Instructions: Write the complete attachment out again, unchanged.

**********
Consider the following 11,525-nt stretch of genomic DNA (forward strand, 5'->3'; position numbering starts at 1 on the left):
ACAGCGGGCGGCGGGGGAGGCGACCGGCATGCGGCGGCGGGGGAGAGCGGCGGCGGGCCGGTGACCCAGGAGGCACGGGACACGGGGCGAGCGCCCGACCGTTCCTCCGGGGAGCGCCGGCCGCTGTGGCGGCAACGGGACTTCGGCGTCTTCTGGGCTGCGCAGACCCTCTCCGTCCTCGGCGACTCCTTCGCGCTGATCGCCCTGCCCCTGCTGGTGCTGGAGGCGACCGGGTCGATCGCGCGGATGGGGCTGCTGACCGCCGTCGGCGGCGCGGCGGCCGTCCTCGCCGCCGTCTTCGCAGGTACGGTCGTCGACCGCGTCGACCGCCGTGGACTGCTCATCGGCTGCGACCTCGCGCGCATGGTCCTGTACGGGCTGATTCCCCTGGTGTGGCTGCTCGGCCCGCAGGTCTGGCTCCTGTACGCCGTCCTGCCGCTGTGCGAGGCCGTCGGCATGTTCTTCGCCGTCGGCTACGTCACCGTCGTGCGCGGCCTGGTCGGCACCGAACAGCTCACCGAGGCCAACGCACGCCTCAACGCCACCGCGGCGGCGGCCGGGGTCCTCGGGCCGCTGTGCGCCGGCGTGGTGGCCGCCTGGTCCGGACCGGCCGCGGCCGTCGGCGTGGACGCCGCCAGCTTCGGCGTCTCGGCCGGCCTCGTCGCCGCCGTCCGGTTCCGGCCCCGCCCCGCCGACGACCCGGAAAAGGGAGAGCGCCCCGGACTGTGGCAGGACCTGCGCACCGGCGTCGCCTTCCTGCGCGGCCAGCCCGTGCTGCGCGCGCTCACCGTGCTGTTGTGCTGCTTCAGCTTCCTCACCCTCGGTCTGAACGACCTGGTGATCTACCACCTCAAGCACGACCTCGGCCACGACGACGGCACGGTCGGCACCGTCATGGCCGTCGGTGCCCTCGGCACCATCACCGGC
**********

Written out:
Consider the following 11,525-nt stretch of genomic DNA (forward strand, 5'->3'; position numbering starts at 1 on the left):
ACAGCGGGCGGCGGGGGAGGCGACCGGCATGCGGCGGCGGGGGAGAGCGGCGGCGGGCCGGTGACCCAGGAGGCACGGGACACGGGGCGAGCGCCCGACCGTTCCTCCGGGGAGCGCCGGCCGCTGTGGCGGCAACGGGACTTCGGCGTCTTCTGGGCTGCGCAGACCCTCTCCGTCCTCGGCGACTCCTTCGCGCTGATCGCCCTGCCCCTGCTGGTGCTGGAGGCGACCGGGTCGATCGCGCGGATGGGGCTGCTGACCGCCGTCGGCGGCGCGGCGGCCGTCCTCGCCGCCGTCTTCGCAGGTACGGTCGTCGACCGCGTCGACCGCCGTGGACTGCTCATCGGCTGCGACCTCGCGCGCATGGTCCTGTACGGGCTGATTCCCCTGGTGTGGCTGCTCGGCCCGCAGGTCTGGCTCCTGTACGCCGTCCTGCCGCTGTGCGAGGCCGTCGGCATGTTCTTCGCCGTCGGCTACGTCACCGTCGTGCGCGGCCTGGTCGGCACCGAACAGCTCACCGAGGCCAACGCACGCCTCAACGCCACCGCGGCGGCGGCCGGGGTCCTCGGGCCGCTGTGCGCCGGCGTGGTGGCCGCCTGGTCCGGACCGGCCGCGGCCGTCGGCGTGGACGCCGCCAGCTTCGGCGTCTCGGCCGGCCTCGTCGCCGCCGTCCGGTTCCGGCCCCGCCCCGCCGACGACCCGGAAAAGGGAGAGCGCCCCGGACTGTGGCAGGACCTGCGCACCGGCGTCGCCTTCCTGCGCGGCCAGCCCGTGCTGCGCGCGCTCACCGTGCTGTTGTGCTGCTTCAGCTTCCTCACCCTCGGTCTGAACGACCTGGTGATCTACCACCTCAAGCACGACCTCGGCCACGACGACGGCACGGTCGGCACCGTCATGGCCGTCGGTGCCCTCGGCACCATCACCGGC